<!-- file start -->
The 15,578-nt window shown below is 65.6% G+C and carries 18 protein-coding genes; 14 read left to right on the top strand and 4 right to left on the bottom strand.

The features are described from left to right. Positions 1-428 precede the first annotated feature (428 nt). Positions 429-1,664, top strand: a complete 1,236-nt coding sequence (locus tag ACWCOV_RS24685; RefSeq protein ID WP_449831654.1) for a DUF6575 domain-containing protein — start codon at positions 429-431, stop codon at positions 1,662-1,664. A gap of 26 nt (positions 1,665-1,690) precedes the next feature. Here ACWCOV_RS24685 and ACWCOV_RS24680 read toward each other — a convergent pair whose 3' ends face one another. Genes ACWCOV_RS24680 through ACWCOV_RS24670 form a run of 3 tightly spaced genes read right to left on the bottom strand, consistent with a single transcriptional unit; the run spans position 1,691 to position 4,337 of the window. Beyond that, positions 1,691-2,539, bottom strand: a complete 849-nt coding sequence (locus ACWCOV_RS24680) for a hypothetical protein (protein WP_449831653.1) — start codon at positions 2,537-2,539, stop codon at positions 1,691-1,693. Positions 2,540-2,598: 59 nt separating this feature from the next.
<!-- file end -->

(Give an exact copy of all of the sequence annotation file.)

The 15,578-nt window shown below is 65.6% G+C and carries 18 protein-coding genes; 14 read left to right on the top strand and 4 right to left on the bottom strand.

The features are described from left to right. Positions 1-428 precede the first annotated feature (428 nt). Positions 429-1,664, top strand: a complete 1,236-nt coding sequence (locus tag ACWCOV_RS24685; RefSeq protein ID WP_449831654.1) for a DUF6575 domain-containing protein — start codon at positions 429-431, stop codon at positions 1,662-1,664. A gap of 26 nt (positions 1,665-1,690) precedes the next feature. Here ACWCOV_RS24685 and ACWCOV_RS24680 read toward each other — a convergent pair whose 3' ends face one another. Genes ACWCOV_RS24680 through ACWCOV_RS24670 form a run of 3 tightly spaced genes read right to left on the bottom strand, consistent with a single transcriptional unit; the run spans position 1,691 to position 4,337 of the window. Beyond that, positions 1,691-2,539, bottom strand: a complete 849-nt coding sequence (locus ACWCOV_RS24680) for a hypothetical protein (protein WP_449831653.1) — start codon at positions 2,537-2,539, stop codon at positions 1,691-1,693. Positions 2,540-2,598: 59 nt separating this feature from the next.